Yesterday’s Irish Independent

Kathy D’Arcy tweetz:

NO. When boys outperform girls it has generally been seen as just the normal way of things, and whenever girls outperform boys media use words like ‘fear.’

Leaving Cert 2019: Fears weaker boys may be left behind as girls top class (Irish Independent)

28 thoughts on “Project Fear

    1. Captain Pants

      They do on average yes, except that the wierdo supergeniuses and the total washouts at either end are more likely to be boys.

  1. Joe Small

    The State is investing significantly on getting girls into STEM subjects, on the basis on improving equality in that area.
    Similarly, if girls consistently outperform boys in certain areas, shouldn’t resources also be devoted to improving boys’ performances there?

    Similarly, where is the push to have more male teachers? In DEIS schools in particular, male teachers make great role models for kids in single parent households, but no effort is being made to attract more guys into teaching. Why not?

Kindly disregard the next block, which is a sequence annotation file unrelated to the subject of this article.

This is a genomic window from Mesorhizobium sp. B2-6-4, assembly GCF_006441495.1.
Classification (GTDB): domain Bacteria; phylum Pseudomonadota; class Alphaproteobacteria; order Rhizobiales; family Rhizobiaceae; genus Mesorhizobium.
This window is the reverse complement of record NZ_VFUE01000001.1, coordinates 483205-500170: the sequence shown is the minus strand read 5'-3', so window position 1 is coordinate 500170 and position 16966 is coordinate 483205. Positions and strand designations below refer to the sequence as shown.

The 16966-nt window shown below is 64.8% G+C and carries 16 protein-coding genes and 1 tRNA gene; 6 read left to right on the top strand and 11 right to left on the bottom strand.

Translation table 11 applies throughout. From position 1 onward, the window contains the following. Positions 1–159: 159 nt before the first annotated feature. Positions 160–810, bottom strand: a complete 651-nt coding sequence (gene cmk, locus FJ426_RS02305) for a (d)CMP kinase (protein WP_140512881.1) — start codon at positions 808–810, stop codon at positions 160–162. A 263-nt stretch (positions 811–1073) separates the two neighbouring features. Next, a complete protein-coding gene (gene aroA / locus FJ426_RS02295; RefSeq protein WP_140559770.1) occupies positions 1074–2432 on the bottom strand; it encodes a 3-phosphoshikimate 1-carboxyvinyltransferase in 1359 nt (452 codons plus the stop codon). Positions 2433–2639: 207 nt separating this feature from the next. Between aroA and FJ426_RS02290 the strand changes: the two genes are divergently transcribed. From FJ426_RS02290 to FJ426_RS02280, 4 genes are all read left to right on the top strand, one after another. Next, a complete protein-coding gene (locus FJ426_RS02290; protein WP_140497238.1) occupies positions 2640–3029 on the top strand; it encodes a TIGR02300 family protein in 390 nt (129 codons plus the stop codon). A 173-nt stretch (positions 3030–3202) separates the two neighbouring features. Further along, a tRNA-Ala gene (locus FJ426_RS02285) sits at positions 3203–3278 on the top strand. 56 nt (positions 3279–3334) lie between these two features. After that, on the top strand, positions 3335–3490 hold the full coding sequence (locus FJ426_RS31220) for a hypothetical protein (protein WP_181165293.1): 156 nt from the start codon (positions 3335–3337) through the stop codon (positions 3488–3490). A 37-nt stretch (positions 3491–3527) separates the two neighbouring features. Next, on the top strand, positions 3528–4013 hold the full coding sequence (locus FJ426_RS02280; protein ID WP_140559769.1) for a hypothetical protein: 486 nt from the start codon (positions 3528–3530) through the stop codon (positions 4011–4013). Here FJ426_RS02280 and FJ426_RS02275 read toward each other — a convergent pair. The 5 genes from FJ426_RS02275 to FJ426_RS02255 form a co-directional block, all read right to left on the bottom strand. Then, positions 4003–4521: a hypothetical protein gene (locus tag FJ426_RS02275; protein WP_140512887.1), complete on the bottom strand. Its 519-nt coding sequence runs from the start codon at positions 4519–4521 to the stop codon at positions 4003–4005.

1. Rob_G


      I find it strange that the author seems to think that the real enemies of feminism are academically-weak teenage boys :/

  2. Clampers Outside

    No Kathy, the boys are in fact underperforming.

    And no Kathy, there are and have been continuous supports for girls to get better education while the boys have been ignored.

    All this is saying is that it is time to give supports for boys on a level similar to girls.

    Calls for such supports are due to boys being left behind in several western countries from UK/Ireland to Australia and the US.

    Look it up, and go beyond the anecdotes.

  3. Termagant

    In any sector in which boys outperform girls there’s been a major push to bring about gender equilibrium

    Whether girls want it or not

  4. Fade Street Intellectual

    In fairness, weak boys have the Young Fine Gael leadership positions to fall back on.

  5. f_lawless

    I guess you could make two different cases regarding who is being victimised by the media here:
    the girls, because being seen to outperform the boys is portrayed as something amiss, or the boys, who are stigmatised as being ‘weak’ because they are not living up to the supposed expectations of society.

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